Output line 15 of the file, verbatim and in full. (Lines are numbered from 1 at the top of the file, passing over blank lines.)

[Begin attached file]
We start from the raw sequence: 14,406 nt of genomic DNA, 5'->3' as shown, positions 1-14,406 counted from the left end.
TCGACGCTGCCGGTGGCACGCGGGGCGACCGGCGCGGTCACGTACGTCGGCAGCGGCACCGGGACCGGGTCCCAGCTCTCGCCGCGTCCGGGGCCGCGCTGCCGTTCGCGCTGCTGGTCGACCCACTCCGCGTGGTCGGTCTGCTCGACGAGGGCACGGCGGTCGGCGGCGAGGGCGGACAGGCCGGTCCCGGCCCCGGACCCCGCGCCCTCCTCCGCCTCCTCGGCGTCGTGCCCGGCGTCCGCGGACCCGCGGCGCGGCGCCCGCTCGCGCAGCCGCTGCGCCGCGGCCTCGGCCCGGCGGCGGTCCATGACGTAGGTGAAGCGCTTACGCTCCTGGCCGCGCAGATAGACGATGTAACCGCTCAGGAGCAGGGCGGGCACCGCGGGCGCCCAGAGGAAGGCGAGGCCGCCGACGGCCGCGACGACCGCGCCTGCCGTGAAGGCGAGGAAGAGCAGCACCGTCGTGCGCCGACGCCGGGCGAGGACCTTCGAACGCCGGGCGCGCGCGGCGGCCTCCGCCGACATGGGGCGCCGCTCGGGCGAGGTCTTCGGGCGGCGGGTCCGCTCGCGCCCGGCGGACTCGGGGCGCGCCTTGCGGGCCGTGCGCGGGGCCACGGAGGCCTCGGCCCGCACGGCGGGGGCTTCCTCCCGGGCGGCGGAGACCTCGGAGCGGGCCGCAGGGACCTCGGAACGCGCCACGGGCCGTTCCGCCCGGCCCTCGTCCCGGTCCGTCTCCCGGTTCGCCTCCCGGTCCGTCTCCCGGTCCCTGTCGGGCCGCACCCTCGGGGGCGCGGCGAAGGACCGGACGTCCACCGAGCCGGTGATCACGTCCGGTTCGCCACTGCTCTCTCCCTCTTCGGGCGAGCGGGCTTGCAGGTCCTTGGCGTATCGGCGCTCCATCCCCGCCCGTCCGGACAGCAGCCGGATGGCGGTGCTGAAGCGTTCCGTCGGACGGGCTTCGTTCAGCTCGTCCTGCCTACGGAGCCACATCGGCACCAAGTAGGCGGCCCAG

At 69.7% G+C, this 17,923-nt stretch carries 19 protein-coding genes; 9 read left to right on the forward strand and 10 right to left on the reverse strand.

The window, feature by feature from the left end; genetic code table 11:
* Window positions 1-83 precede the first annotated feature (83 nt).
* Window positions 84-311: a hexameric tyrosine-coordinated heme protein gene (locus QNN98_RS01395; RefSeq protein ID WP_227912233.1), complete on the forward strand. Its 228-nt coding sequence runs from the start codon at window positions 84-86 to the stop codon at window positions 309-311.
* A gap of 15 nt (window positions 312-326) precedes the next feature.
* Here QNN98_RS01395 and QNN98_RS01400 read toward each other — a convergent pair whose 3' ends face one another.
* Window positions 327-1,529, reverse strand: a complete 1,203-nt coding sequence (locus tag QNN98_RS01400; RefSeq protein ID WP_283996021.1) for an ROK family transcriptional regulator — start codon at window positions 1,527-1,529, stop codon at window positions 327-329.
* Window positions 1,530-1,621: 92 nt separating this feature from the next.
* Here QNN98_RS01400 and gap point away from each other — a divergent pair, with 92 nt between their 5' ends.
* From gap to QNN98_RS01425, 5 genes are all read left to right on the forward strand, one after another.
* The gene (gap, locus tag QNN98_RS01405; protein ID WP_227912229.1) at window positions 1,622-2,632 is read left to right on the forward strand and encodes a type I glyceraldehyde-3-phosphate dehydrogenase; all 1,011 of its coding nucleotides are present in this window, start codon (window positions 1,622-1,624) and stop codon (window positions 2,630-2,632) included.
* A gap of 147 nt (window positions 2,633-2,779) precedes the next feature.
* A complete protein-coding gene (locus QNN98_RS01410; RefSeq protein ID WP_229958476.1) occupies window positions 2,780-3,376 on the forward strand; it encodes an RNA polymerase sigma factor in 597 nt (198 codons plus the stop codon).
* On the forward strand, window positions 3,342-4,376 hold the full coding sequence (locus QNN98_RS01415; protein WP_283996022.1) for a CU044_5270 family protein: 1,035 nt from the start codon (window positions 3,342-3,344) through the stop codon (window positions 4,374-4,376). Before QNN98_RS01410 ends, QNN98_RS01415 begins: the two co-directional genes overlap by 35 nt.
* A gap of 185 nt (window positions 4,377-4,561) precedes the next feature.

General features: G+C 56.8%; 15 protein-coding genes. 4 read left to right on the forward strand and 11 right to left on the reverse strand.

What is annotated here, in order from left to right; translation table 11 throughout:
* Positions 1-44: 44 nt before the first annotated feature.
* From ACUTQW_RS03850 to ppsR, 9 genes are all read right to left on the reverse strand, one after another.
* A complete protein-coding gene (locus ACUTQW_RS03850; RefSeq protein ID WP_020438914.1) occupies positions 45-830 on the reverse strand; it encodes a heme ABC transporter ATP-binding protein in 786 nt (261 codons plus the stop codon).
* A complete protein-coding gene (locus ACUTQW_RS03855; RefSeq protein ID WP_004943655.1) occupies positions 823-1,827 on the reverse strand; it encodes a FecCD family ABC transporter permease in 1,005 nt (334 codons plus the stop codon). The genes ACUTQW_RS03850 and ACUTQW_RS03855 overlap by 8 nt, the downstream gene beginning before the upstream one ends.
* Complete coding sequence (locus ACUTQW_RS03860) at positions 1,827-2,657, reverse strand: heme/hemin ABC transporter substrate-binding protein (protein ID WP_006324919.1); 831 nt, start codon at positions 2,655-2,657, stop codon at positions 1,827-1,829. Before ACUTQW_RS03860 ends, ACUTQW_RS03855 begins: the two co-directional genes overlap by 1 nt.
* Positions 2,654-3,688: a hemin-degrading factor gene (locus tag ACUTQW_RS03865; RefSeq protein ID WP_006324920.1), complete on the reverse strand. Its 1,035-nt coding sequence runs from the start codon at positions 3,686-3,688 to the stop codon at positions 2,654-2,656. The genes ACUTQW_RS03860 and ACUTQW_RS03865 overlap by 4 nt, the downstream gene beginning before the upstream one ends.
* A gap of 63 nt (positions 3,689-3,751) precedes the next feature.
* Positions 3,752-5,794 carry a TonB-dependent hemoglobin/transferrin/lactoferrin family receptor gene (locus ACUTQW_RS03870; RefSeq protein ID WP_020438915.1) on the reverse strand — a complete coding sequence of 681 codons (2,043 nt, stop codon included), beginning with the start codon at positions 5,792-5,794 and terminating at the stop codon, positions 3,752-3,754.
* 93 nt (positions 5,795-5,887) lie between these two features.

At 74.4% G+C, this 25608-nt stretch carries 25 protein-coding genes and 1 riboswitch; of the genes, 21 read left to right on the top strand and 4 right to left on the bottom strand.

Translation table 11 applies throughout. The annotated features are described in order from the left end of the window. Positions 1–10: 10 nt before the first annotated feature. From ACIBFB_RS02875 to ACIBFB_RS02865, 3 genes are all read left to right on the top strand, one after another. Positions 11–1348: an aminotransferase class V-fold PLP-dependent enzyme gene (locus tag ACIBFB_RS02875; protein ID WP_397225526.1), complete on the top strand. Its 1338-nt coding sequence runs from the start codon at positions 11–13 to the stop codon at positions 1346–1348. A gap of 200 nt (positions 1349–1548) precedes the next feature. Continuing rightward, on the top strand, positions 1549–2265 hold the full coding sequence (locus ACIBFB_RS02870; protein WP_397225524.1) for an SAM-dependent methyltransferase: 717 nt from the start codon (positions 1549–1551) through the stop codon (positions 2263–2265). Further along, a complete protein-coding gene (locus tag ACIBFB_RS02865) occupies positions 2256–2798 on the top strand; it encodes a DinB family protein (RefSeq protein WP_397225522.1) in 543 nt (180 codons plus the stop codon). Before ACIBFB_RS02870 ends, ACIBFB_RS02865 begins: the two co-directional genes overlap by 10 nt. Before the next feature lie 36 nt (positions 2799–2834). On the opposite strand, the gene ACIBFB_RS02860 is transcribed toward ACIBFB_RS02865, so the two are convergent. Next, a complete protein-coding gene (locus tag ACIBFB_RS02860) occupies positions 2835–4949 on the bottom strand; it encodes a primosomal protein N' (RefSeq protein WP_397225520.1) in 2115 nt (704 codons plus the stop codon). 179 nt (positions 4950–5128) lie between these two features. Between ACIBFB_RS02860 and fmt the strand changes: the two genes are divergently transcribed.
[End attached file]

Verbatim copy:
* A complete protein-coding gene (locus QNN98_RS01410; RefSeq protein ID WP_229958476.1) occupies window positions 2,780-3,376 on the forward strand; it encodes an RNA polymerase sigma factor in 597 nt (198 codons plus the stop codon).